Call it a short honeymoon. On April 15, Father George Six joined the clergy of St. Matthews Episcopal Church in Pacific Palisades. His arrival culminated a yearlong nationwide search for a pastor to lead the venerable parish, one of the oldest and wealthiest on the Westside.
Five weeks later, the church's 15-member board of directors, or vestry, overwhelmingly approved a resolution demanding Six's resignation. Vestry members criticized Six's direct management style, saying he had failed to foster trust among parishioners while trying to make fundamental changes in the church day school and in the oversight of church finances.
But Six, 56, has refused to leave. Although he declined to be interviewed, several of his supporters insist that he has tried to accomplish what was asked of him when he was hired--to help bring the school closer to the goals of the church. They say he was chosen from more than 50 candidates to replace the previous rector, who retired in May, 1990, because of his reputation for developing a strong parish school at his former parish in Coral Gables, Fla.
The resulting conflict has divided both the vestry and the congregation. Some of those who oppose Six initiated a letter-writing campaign in mid-May, questioning the pastor's integrity and whether his religious views, which they called fundamentalist, fit in with the school's philosophy. Some of the 15 vestry members acknowledge they contributed to a fund that was started to pay Six to leave and for the transition to a new rector.
Some of Six's supporters say they have felt shunned and isolated from the church community. There is so much acrimony within the 50-year-old congregation that few parishioners would speak on the record.
"The parish can move forward with Father Six, but it will be under a lot of strain," said a vestry member, who asked not to be identified. "We will have to focus our discussions on issues, not on personalities. A lot of healing will be needed."
After Six refused to resign, the vestry took the matter to Bishop Frederick Borsch of the Episcopal Diocese of Los Angeles, who is expected to decide by the end of August whether Six will stay or go.
The trouble appears to center on how much authority is given to the church's lay leaders. Father Fenton, the previous rector, often delegated key decisions regarding the day school and finances to members of the vestry or the school board, parishioners say. Six has tried to involve himself directly in such decisions, creating a backlash in the parish, according to several accounts.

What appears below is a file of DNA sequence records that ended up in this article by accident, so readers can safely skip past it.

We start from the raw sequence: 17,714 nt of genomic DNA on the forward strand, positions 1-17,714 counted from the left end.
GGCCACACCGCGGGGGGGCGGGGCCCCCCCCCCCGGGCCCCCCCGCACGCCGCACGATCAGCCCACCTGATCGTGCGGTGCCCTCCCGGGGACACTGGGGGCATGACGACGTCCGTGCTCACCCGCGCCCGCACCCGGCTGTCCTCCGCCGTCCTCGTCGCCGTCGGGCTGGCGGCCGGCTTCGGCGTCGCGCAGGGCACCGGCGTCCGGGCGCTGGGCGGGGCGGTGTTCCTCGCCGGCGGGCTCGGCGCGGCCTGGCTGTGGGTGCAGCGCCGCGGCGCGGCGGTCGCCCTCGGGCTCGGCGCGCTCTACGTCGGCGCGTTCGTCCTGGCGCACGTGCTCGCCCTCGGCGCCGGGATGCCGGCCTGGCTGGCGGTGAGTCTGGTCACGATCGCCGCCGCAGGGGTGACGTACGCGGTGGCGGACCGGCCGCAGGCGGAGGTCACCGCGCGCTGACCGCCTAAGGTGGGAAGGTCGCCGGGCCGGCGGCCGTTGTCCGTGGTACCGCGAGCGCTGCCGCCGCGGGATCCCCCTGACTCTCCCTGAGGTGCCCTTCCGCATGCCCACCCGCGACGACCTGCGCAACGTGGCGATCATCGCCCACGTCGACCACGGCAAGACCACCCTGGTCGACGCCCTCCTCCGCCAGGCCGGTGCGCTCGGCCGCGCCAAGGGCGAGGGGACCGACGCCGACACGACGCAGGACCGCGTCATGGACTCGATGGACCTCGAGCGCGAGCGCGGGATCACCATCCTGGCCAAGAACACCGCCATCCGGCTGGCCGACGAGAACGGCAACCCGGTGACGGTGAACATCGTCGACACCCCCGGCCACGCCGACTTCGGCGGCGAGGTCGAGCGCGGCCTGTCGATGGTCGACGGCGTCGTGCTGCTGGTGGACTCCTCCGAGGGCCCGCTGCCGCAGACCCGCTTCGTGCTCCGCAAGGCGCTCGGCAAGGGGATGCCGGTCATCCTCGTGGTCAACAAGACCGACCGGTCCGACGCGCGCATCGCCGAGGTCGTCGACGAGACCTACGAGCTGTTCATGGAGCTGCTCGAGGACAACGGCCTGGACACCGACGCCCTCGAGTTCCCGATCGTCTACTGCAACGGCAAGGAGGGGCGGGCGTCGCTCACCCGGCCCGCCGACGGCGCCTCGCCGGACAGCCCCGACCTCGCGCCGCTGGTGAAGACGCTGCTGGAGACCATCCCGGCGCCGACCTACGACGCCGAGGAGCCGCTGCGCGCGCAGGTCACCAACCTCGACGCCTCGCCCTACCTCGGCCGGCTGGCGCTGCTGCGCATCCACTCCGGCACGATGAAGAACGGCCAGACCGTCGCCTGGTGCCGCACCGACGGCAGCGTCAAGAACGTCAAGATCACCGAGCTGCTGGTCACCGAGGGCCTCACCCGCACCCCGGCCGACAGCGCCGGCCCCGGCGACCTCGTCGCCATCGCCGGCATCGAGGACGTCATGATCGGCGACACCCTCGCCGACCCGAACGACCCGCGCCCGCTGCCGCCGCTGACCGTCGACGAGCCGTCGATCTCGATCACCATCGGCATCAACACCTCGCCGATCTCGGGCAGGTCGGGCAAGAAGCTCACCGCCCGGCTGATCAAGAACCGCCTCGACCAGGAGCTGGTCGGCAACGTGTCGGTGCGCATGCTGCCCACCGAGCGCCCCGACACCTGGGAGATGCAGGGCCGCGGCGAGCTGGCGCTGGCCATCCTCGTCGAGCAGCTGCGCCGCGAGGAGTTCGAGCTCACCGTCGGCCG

Six, for example, recommended amending the school's admissions policies to favor the children of active parishioners. He also recommended bolstering the religious content of the school's curriculum. In addition, he questioned whether the school's headmaster, Les Frost, is capable of running the school, according to several accounts.
Supporters say Six was acting in response to complaints within the parish that the school had strayed from its original charter as a religious day school and had evolved into a private prep school. Indeed, the school has gained a national reputation in recent years and is known as one of the leading private schools in California. It is widely sought by non-parishioners on the Westside, whose children make up as much as 50% of its 312 students in preschool through grade eight, according to critics of the school.
But several members of the school board and the vestry balked at Six's recommendations, insisting that the admissions policies already favor children of parishioners and that the school administration is committed to religious education. According to their figures, about 70% of the students come from families that belong to the church.
"This is a parish school, just as it always has been," said Colleen McAndrews, the incoming school board president. "The content has always reflected Christian teaching. The school is willing to follow the guidance of Father Six or any future rector."
Six's attempt to exert control over church finances also has caused problems. As the rector, he is the parish's chief executive officer. As such, he has questioned the way contracts and other transactions are handled.
He questioned, for example, a $95,000 contract given to Frost in late May, 1990. The contract had been approved by a group of five lay leaders--including the former school board president and the church treasurer--without the school board or the vestry first approving it. The contract package, which includes a house on the parish grounds, a car allowance and various benefits, is worth as much as $200,000, some parishioners say.
Frost declined to comment, but members of the vestry and the school board insist that there is nothing unusual in the way the contract was handled. In fact, it is the third contract approved for Frost in such a manner since he joined the school in 1984. Contracts for previous headmasters were handled in the same way, according to several church leaders.